As We Gear Up For Another School Year, Cats And Dogs Are Also Making Their Way To CampusJ. Swanson
Every summer, students start stockpiling textbooks and prepping their dorm rooms to go back to college. This year, growing numbers of pets have made similar collegiate decisions.
The most famous of these four-legged pledges is probably Wonk Cat, who arrived on American University Campus last fall. The operations manager was initially alarmed to see cat food sprinkled around the school’s grounds, later surmising the food had been supplied by students, who were evidently thrilled to have a mascot around.
According to students, Wonk Cat, though technically feral, isn’t shy about approaching them to demand some lap-time or cuddling, which has only helped cement her campus celebrity status. Last Christmas, the cat got a shout-out on Twitter from American University’s president; this year, she found her living situation considerably improved with her own feline “dorm” equipped with blankets and a feeding station.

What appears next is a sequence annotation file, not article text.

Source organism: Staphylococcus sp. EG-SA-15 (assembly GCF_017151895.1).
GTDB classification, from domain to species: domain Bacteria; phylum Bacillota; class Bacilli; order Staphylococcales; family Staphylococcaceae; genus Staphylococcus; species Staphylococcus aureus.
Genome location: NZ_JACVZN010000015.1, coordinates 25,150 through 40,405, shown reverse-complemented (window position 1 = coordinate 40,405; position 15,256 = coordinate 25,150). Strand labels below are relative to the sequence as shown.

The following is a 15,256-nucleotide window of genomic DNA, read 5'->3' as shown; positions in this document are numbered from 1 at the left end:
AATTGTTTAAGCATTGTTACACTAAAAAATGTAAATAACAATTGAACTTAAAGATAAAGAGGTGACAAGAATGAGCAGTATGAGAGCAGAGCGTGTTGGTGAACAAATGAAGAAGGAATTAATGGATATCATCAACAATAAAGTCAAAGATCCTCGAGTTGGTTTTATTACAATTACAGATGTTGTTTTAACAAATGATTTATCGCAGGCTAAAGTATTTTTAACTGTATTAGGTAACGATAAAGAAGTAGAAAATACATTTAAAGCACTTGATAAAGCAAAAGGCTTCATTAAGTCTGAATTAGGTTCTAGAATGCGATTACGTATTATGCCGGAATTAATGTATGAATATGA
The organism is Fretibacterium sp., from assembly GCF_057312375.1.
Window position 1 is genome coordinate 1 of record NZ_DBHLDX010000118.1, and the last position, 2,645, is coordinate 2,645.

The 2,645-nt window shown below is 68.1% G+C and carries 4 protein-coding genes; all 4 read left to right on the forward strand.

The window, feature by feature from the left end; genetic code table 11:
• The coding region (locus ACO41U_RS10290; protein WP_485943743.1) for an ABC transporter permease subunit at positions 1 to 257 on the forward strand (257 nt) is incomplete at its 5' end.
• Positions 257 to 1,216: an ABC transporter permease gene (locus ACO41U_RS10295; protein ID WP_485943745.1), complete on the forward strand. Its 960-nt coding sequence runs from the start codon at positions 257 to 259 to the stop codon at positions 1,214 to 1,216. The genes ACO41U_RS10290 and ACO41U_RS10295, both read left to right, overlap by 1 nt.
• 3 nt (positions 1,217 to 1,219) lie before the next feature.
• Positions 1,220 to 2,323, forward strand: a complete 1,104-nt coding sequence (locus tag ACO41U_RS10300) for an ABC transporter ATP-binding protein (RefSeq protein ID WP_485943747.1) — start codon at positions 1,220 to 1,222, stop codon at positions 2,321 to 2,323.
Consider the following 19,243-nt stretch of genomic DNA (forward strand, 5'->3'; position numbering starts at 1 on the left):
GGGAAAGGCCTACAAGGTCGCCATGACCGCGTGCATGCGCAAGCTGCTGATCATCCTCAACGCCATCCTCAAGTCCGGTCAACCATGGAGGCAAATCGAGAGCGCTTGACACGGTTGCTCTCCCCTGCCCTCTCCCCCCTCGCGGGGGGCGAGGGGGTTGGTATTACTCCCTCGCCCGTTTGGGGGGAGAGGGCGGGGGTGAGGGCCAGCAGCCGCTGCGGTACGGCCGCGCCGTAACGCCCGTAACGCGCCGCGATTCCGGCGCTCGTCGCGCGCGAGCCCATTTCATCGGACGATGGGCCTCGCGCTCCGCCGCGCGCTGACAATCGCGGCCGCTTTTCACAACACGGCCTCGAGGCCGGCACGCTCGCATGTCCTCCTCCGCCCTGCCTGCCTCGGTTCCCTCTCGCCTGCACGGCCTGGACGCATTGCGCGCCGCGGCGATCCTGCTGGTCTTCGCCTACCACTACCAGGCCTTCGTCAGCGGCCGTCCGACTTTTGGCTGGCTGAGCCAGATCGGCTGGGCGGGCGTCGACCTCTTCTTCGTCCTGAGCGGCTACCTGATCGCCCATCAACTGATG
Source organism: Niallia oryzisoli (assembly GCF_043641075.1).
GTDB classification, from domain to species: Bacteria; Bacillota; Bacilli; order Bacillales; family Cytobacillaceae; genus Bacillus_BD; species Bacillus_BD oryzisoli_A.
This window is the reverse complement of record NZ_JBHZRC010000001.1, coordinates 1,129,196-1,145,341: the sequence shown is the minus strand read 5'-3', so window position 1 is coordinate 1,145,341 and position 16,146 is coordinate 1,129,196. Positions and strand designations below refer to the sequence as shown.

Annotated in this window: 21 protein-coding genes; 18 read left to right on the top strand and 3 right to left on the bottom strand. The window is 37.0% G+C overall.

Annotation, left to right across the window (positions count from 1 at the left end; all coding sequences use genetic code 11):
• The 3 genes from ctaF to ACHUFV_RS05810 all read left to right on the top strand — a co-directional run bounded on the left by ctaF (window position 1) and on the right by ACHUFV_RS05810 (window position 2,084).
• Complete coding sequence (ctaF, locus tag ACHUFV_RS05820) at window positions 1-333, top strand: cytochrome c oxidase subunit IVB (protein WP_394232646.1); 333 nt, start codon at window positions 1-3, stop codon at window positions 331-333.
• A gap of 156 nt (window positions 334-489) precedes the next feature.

But American isn’t the only university to welcome four-legged students. In Massachusetts, a guide dog-in-training, Diesel, is pledging at the Phi Kappa Theta chapter of Worcester Polytechnic Institute, which will help the entire fraternity with their socialization. Over in England, Millie the Hall Monitor roams the halls at the University of Chester and even sits in on classes. Elsewhere in Washington, Gus, a popular terrier belonging to the president of Catholic University of America, enjoys a steady rotation of students volunteering to take him for walks.
Meanwhile, students allege it’s nice to have these four-legged “classmates” on campus, noting that their moral support can be a steady bulwark within the shifting tides of university life. “College is a very stressful experience and kind of makes you feel alone,” one junior, Alice Bershtein, told the Washington Post. “There’s something about animal companionship that is so soothing and reaffirming. . . . I feel like the Wonk Cat kind of serves that purpose.”